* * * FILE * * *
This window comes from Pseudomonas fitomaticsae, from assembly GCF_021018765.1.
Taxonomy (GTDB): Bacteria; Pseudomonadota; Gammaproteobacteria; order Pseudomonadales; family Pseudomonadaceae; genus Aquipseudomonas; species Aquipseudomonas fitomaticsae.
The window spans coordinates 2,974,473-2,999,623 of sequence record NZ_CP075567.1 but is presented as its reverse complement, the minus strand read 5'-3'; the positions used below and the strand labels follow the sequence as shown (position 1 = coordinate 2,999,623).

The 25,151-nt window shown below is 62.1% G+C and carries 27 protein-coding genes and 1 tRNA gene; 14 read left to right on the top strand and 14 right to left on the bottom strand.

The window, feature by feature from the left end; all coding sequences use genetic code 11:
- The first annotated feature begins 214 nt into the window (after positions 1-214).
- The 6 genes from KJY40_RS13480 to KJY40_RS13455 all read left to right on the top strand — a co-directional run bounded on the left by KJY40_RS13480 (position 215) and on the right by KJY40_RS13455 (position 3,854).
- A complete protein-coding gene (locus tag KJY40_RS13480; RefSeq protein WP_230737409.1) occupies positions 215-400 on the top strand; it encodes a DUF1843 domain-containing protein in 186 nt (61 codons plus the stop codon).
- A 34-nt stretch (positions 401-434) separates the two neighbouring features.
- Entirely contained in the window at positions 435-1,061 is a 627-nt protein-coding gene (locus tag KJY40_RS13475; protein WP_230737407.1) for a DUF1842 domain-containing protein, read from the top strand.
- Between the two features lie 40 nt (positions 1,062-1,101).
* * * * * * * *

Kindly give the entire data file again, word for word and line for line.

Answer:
This window comes from Pseudomonas fitomaticsae, from assembly GCF_021018765.1.
Taxonomy (GTDB): Bacteria; Pseudomonadota; Gammaproteobacteria; order Pseudomonadales; family Pseudomonadaceae; genus Aquipseudomonas; species Aquipseudomonas fitomaticsae.
The window spans coordinates 2,974,473-2,999,623 of sequence record NZ_CP075567.1 but is presented as its reverse complement, the minus strand read 5'-3'; the positions used below and the strand labels follow the sequence as shown (position 1 = coordinate 2,999,623).

The 25,151-nt window shown below is 62.1% G+C and carries 27 protein-coding genes and 1 tRNA gene; 14 read left to right on the top strand and 14 right to left on the bottom strand.

The window, feature by feature from the left end; all coding sequences use genetic code 11:
- The first annotated feature begins 214 nt into the window (after positions 1-214).
- The 6 genes from KJY40_RS13480 to KJY40_RS13455 all read left to right on the top strand — a co-directional run bounded on the left by KJY40_RS13480 (position 215) and on the right by KJY40_RS13455 (position 3,854).
- A complete protein-coding gene (locus tag KJY40_RS13480; RefSeq protein WP_230737409.1) occupies positions 215-400 on the top strand; it encodes a DUF1843 domain-containing protein in 186 nt (61 codons plus the stop codon).
- A 34-nt stretch (positions 401-434) separates the two neighbouring features.
- Entirely contained in the window at positions 435-1,061 is a 627-nt protein-coding gene (locus tag KJY40_RS13475; protein WP_230737407.1) for a DUF1842 domain-containing protein, read from the top strand.
- Between the two features lie 40 nt (positions 1,062-1,101).